The beginning of finding assets in a divorce are the documents you collect from your client. For family lawyers it is not the only way to find hidden assets, but a thorough and complete list of documents is an excellent starting point because the “paper trail” can often reveal volumes of information. Some of the most important documents to obtain are: Credit card statements, loan applications trust documents and schedules of assets, financial records of businesses, accountant’s working papers, bank statements including checks and deposit slips, pay stubs and information about compensation packages, and tax returns.
Tax returns are an important place to start. When a person signs their return they are attesting that the information on the return is true and accurate. Certain sections of the tax return are more important than others.
- It’s important to review all sources of income in this section of the return and verify you understand them.
- Pay close attention to business income and income that might come from bank or investment accounts.
- Examine multiple years of tax returns to see if a spouse has dissipated assets in anticipation of divorce.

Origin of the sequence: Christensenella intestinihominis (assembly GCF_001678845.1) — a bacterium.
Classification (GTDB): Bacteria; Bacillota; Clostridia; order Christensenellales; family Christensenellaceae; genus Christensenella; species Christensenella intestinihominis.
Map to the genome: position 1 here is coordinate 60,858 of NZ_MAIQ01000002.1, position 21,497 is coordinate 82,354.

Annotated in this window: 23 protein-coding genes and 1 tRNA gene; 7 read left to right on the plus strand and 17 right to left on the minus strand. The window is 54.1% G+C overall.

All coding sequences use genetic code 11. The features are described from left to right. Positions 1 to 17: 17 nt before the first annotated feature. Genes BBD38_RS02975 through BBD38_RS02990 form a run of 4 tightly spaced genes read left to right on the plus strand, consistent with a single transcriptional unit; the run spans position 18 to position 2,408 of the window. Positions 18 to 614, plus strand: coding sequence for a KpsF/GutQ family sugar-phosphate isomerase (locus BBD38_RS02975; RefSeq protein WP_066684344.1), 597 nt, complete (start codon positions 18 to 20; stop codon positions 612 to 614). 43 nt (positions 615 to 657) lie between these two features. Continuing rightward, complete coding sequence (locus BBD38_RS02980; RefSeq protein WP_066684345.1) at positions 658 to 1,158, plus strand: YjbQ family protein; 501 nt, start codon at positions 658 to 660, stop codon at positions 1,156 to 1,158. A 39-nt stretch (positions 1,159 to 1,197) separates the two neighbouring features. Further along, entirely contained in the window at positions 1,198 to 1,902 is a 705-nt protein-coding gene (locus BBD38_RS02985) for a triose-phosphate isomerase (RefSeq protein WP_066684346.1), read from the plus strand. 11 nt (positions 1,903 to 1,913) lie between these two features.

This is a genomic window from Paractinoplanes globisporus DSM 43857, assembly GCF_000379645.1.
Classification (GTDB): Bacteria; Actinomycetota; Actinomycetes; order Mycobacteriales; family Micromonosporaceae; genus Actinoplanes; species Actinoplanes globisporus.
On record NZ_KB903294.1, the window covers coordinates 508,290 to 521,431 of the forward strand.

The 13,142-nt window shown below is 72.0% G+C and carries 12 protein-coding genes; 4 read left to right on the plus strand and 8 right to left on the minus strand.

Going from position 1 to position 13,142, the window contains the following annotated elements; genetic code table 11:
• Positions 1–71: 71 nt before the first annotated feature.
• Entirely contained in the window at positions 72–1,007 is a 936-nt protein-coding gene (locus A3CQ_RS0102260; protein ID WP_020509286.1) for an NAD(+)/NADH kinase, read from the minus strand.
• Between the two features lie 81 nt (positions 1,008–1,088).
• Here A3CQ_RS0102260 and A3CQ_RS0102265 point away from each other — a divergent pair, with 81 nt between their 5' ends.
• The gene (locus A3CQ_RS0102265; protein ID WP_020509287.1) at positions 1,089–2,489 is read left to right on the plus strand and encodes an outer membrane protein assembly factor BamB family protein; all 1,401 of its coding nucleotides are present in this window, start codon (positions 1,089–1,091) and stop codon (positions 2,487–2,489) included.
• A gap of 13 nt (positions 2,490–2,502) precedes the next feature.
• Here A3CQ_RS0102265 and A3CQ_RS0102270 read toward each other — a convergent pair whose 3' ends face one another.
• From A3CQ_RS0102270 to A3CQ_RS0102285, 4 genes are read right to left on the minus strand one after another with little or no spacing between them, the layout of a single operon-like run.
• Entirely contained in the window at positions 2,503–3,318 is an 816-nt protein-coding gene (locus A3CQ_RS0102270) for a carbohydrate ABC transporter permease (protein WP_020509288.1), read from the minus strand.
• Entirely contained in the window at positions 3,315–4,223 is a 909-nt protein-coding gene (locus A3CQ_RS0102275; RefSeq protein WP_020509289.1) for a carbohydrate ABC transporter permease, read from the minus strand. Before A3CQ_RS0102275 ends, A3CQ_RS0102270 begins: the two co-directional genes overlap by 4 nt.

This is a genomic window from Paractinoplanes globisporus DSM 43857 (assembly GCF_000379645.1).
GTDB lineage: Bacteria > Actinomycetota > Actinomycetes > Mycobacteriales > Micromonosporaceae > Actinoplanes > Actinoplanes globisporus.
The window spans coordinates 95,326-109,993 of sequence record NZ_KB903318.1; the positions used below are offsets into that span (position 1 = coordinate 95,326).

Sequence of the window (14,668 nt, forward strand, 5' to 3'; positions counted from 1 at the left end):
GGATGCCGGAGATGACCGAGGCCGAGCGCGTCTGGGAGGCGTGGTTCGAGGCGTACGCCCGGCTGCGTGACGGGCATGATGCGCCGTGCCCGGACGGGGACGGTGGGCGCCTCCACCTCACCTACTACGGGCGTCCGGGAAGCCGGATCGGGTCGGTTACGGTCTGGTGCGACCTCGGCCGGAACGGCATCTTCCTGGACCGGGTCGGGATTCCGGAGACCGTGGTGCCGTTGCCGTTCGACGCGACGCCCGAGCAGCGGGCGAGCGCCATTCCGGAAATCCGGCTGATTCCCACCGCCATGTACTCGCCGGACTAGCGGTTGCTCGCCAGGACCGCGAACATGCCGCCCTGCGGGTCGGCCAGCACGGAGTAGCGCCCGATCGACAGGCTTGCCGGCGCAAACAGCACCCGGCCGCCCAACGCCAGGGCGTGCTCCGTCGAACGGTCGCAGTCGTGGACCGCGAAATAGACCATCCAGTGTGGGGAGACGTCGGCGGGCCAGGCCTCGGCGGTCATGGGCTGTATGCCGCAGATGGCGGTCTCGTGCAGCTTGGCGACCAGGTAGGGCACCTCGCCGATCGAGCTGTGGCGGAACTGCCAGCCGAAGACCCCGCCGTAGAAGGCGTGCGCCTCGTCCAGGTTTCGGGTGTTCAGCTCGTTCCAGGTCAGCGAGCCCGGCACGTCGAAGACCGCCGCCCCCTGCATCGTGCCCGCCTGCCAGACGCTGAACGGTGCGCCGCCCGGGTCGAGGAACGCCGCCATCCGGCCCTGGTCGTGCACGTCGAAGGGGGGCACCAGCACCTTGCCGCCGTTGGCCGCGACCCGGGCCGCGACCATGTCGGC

- Withholding: carefully examine whether the spouse is currently over-withholding expecting a large tax return after the divorce is finalized.
Bank accounts and loan applications are ripe with information about the location of assets and these are documents that should be some of the first examined in a divorce. A good starting place is the last five years of statements. You may ask: “how do I know what accounts exist, perhaps there are hidden accounts I don’t know about.” Start with accounts you know about and then look for evidence of transfers to or from other accounts. Also – large cash deposits might also be evidence of the existence of other accounts. Pay special attention to debits or withdrawals from accounts that appear suspicious. You can also look at cancelled checks deposited into accounts you may not know about. Frequently cancelled checks will have the name of the bank where it was deposited. Also look for spending which might indicate there are assets that you may not know about.
Loan applications are also a great place to look. Generally, the applicant must list their complete list of assets in order to qualify for the loan, or in the alternative they may have inflated the value of assets you know about to keep other assets secret. If the party uses an inflated valuation that could help in your favor during a distribution of assets.
Pay stubs are another great place to look. They might hide a hidden bonus or a recent increase in pay you may not know about. Pay stubs may also provide information about other important facts: commissions, retirement accounts, health savings accounts, reimbursement for employment related expenses, direct deposit of wages into an unknown bank account, and loans from retirement plans.
Keeping these things in mind when looking for assets in a divorce can yield great results.